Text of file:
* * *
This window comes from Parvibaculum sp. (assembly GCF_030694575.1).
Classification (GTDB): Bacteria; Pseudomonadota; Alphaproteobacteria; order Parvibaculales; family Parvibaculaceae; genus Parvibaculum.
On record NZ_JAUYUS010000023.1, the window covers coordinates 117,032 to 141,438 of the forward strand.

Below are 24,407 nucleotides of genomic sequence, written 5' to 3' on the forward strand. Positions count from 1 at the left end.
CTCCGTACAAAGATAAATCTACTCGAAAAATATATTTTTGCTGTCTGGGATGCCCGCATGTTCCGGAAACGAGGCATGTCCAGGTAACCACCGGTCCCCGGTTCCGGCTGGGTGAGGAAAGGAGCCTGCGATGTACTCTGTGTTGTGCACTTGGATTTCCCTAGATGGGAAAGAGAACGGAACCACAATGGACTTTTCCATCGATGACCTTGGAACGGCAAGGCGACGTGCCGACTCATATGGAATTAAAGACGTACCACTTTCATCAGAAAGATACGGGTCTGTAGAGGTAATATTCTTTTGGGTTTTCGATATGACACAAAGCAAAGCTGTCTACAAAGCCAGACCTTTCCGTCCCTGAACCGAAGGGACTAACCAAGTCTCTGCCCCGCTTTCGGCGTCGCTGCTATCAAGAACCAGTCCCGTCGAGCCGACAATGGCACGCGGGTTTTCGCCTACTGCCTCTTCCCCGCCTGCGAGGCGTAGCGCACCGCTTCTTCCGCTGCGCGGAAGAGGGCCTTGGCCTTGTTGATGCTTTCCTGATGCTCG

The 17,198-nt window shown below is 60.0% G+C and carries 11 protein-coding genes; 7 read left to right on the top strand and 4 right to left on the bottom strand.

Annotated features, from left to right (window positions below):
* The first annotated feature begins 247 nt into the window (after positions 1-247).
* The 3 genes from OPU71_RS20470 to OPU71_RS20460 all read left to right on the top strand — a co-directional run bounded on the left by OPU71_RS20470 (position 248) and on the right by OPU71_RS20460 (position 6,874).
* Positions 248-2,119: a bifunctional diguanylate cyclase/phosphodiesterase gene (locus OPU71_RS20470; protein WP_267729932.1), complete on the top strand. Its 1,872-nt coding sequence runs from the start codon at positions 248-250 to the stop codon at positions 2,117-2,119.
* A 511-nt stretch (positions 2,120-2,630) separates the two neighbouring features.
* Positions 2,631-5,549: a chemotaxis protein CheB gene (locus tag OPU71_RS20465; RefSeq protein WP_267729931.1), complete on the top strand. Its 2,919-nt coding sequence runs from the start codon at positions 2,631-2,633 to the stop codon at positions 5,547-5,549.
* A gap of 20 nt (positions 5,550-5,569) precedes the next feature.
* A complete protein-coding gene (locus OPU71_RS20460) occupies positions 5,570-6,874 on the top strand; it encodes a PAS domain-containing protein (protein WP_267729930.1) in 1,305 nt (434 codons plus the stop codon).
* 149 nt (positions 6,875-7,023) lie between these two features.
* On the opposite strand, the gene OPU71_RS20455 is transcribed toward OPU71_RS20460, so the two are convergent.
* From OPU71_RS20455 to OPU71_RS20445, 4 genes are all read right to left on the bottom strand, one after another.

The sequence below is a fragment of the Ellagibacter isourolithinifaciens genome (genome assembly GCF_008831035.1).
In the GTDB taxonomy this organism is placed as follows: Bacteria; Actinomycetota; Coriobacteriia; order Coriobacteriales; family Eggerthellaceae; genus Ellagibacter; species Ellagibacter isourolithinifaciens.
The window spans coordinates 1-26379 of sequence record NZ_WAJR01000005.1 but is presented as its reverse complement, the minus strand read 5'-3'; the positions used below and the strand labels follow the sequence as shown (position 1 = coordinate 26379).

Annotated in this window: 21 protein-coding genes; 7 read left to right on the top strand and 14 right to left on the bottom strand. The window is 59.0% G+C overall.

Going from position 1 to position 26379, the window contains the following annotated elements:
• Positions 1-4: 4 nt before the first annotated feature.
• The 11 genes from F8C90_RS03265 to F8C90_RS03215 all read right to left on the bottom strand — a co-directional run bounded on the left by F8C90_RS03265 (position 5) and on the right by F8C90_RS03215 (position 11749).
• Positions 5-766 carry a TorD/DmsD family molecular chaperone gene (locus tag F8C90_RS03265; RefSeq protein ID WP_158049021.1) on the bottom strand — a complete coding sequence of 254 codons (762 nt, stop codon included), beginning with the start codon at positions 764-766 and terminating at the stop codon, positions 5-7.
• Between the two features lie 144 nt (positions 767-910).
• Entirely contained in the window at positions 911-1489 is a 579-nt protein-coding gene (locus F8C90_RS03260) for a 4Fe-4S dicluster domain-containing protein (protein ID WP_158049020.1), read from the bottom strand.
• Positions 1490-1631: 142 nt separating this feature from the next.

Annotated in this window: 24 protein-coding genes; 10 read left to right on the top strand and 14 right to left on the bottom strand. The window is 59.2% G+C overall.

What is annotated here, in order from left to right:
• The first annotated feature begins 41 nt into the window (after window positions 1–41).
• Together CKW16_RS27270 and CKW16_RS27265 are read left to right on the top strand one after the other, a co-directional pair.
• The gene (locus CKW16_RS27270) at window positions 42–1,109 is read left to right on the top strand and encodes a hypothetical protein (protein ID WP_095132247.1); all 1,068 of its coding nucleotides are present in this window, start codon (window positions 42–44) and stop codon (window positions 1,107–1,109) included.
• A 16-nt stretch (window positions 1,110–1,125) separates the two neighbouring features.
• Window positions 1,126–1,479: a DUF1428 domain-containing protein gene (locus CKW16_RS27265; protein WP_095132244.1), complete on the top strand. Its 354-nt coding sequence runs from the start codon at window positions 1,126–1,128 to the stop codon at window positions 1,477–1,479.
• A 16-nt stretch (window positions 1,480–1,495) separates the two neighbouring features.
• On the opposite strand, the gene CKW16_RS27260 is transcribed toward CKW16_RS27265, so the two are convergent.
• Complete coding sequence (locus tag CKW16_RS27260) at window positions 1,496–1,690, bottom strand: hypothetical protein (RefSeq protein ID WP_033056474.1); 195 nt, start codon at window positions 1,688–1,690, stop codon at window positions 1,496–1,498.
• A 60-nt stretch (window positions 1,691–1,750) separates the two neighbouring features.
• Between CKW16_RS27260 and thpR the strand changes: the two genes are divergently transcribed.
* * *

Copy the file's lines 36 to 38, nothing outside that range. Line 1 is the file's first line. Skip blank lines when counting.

• A 16-nt stretch (window positions 1,480–1,495) separates the two neighbouring features.
• On the opposite strand, the gene CKW16_RS27260 is transcribed toward CKW16_RS27265, so the two are convergent.
• Complete coding sequence (locus tag CKW16_RS27260) at window positions 1,496–1,690, bottom strand: hypothetical protein (RefSeq protein ID WP_033056474.1); 195 nt, start codon at window positions 1,688–1,690, stop codon at window positions 1,496–1,498.